So there's a tradeoff - do you spend the time fighting or do you spend your time on positive pursuits like marketing to potential leads? My answer would be to spend your time marketing. Make your brand your own, and own it like no one else.

I hope you have learned something by reading my thoughts into an exploration of piracy. I don't know if its helpful to any of you to understand this, but it helped me understand my moral quandries with this world. Will I pirate in the future? On occasion, sure, it might happen when I find something really rare. Regularly? Probably not. 

Thursday, July 24, 2014

STOP THIEF Part 3 - Trying to be a book pirate


Yep, I understand. Worst pirate ever! LOL (Meme courtesy of Cheezburger.com)

This last part of the series I've delayed because I have, well, been the worst pirate! I tried to find some books that I didn't already own that I would actually read and couldn't come up with any. It's hard when you're a voracious reader in just about every category. I was getting desperate and even turned to the forums to try and find something. Pirate Bay and others really only carry the "usual", the "popular" etc. Dude, if you want to try and find any John Grisham novel ever written...just go torrent. 

But I was seeking the unusual. German translation of a young adult novel? Finally! None of the books really ended up being anything worth noting, but I did actually find one. Through this forum where I found my rare book I came upon a curious post by author JA Konrath. For those of you who haven't heard of him, he writes uber-cool thrillers about cops as well as short stories and a neat blog. Konrath as much as admitted in the post that file sharing is another way to get media out there in a marketplace that sometimes just isn't the right fit for a world audience.

"In some cases, file sharing is the only way to get media that is rare or out of print. It is astonishing how much stuff has never been released digitally. Stuff I'd gladly pay for, but no one will take my money because no one is selling it, except maybe on eBay for ridiculous amounts."***

I know *exactly* what he is talking about here. Books and stories and poetry I would give my eyeteeth to buy, but cannot, because of "out of print" rules or people greedily trying to sell their items for as much as possible (I mean, really. Some folks listed Alice Starmore books before her reprint deal at over $1,000 on eBay and Amazon. Come on! They weren't even signed. But I digress). 

What the post really made me think about was what several of the people later said, in thread:

"I have found some really awsome authors in genres I wouldnt normally buy, and will now be purchasing their work on a going forward basis."***

"I admit, I would not have bought your other books, unless I found one of your other books first online."***

What it said to me was, we've got some real book lovers here, but the costs of buying a book on a tight budget didn't make it especially good to make an investment in a new author.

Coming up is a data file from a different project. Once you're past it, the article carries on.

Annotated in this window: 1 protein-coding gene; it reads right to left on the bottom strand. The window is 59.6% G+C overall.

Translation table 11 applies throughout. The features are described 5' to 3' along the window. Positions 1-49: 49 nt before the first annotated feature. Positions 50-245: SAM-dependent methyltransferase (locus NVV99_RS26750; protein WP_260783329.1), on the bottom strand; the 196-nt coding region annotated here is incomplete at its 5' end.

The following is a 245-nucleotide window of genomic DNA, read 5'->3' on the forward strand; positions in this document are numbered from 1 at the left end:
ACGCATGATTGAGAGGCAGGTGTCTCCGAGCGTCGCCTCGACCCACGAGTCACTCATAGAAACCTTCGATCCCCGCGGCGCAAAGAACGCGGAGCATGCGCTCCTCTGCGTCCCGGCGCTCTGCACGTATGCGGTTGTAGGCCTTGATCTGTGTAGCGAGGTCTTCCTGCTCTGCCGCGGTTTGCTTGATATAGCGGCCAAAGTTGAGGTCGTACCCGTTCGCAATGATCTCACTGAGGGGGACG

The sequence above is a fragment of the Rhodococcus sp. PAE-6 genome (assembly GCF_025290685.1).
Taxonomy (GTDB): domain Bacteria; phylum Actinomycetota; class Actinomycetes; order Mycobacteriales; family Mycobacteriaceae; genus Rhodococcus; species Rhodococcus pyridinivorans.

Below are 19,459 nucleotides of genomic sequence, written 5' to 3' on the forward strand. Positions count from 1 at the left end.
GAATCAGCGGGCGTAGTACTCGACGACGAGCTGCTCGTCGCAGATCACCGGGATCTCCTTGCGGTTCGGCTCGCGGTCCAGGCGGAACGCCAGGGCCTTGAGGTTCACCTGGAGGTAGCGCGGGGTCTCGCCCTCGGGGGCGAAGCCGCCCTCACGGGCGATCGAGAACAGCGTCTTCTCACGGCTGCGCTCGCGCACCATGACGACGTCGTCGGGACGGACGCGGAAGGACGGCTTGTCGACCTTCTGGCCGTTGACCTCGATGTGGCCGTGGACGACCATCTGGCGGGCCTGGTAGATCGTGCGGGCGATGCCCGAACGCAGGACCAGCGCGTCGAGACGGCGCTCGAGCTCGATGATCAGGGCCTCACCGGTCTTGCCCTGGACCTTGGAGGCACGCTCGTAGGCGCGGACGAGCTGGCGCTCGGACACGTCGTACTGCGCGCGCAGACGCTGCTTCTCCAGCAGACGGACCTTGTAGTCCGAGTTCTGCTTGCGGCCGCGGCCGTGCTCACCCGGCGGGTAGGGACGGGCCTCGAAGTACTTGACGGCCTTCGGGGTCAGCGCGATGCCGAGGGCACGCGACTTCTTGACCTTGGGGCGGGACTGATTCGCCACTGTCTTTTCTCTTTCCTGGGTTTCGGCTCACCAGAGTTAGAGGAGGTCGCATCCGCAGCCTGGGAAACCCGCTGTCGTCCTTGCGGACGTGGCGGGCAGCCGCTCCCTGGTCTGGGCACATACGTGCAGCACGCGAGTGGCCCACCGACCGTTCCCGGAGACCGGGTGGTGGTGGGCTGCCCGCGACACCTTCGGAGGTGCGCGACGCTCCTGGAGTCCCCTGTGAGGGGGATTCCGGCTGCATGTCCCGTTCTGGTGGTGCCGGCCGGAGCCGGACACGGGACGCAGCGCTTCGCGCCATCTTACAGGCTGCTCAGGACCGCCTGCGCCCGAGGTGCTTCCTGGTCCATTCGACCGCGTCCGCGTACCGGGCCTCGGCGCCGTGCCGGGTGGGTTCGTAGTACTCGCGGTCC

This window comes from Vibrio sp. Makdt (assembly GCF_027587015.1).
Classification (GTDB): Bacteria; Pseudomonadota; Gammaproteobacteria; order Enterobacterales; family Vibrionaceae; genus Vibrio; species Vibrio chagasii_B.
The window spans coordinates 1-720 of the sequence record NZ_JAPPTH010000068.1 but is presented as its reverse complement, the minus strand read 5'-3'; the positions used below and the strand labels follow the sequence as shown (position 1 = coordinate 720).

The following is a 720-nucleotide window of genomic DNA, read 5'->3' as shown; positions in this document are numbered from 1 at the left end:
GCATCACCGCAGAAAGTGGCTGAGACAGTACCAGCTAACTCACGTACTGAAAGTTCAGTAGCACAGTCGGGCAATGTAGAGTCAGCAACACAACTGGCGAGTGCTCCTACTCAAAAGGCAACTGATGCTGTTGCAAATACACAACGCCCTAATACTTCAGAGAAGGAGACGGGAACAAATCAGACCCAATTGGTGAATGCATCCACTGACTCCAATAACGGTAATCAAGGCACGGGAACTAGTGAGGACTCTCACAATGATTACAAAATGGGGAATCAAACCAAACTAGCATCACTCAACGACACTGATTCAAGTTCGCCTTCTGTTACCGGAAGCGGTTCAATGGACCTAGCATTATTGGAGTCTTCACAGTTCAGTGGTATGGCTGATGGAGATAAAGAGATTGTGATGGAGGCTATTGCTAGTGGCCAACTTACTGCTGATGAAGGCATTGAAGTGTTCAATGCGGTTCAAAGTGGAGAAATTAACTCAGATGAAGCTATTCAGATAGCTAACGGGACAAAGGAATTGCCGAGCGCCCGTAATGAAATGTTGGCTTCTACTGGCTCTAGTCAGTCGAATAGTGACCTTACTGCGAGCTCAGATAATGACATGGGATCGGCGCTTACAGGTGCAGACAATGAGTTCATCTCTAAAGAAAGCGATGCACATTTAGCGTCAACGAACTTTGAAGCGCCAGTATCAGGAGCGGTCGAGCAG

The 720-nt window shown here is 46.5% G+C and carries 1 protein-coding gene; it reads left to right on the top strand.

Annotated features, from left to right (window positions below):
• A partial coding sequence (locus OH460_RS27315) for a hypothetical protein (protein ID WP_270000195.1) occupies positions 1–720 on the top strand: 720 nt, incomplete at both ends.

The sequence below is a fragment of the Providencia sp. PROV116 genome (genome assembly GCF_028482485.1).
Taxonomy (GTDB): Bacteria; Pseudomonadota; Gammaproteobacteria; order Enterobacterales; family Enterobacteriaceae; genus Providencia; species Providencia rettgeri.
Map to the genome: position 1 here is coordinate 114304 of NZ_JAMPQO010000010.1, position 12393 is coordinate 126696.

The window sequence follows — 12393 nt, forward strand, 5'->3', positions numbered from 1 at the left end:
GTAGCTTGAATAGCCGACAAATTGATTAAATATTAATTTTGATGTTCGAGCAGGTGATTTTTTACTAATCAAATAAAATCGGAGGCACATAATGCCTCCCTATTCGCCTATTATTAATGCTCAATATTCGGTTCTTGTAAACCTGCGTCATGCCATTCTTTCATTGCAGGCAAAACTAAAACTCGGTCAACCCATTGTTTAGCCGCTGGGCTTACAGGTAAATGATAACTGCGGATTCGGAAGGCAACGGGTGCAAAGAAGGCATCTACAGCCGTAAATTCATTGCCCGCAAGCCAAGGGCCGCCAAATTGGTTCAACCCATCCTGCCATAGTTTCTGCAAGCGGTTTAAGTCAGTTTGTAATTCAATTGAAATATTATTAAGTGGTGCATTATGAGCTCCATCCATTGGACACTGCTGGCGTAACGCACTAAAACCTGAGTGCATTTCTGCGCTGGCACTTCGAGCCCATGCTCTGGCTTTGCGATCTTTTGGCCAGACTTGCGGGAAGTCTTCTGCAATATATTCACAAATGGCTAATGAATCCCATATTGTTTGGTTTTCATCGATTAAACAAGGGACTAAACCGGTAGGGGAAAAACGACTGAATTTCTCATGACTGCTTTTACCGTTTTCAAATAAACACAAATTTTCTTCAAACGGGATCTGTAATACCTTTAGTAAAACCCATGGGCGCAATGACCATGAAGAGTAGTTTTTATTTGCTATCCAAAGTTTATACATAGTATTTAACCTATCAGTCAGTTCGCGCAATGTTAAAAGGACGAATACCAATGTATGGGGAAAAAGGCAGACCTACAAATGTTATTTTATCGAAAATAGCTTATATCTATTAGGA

What surprised me though, is that all of the authors were saying the same thing!

"I've always viewed "pirating" in the same arena as a library...and every library I've ever visited allows you to take a book/CD/movie home and enjoy it for free. "***

Why is it that these authors have this figured out? Why are they so into the idea that they get it? Piracy happens. They move on. What I found so refreshing about studying this issue is that there are at least five authors here who were actively saying they were okay with pirating but asked that people start leaving reviews on major websites like Amazon, Smashwords, Goodreads, etc. so that their book doesn't languish under the weight of, well, as one author put it "dinosaur porn".

Could this be the secret? That by using the power of social interaction, they can use the sunk costs of the pirated materials to increase their revenue...almost like marketing? I find this idea fascinating. At the same time, ebook publishers have also been moving away from rights management: 

"“After discussing it with authors and readers, it became pretty clear that DRM was not much of a problem for the sophisticated pirate, but it was, however, a meaningful problem and an annoyance to many of our readers,” Doherty told the audience. “So, we went all in.”" See the article at http://www.publishersweekly.com/pw/by-topic/industry-news/bea/article/62577-bea-2014-why-drm-is-the-problem.html for more details.

The quote above, from Tor Books founder Tom Doherty, makes sense. He's thinking about his customers, not the pirates. 

In that light, I found many authors with the same experiences. Many give away their books now as part of a marketing effort, helping the authors get their books up the Amazon, Goodreads, and Smashwords lists, leading to additional paying customers. They have found that working with the customer, instead of solely focusing on the pirates and the bad behavior and made their situation work. 

 I'm going to end this series tomorrow with the last section - ideas for how to handle piracy across these areas, in an attempt to learn from the experiences of the people involved in book piracy, genealogy piracy, and crafting piracy. Stay tuned!

***I really would like to cite these quotes, but I'd rather not point y'all to a pirate site. If you're enterprising, you'll be able to find it on your own using the quotes listed.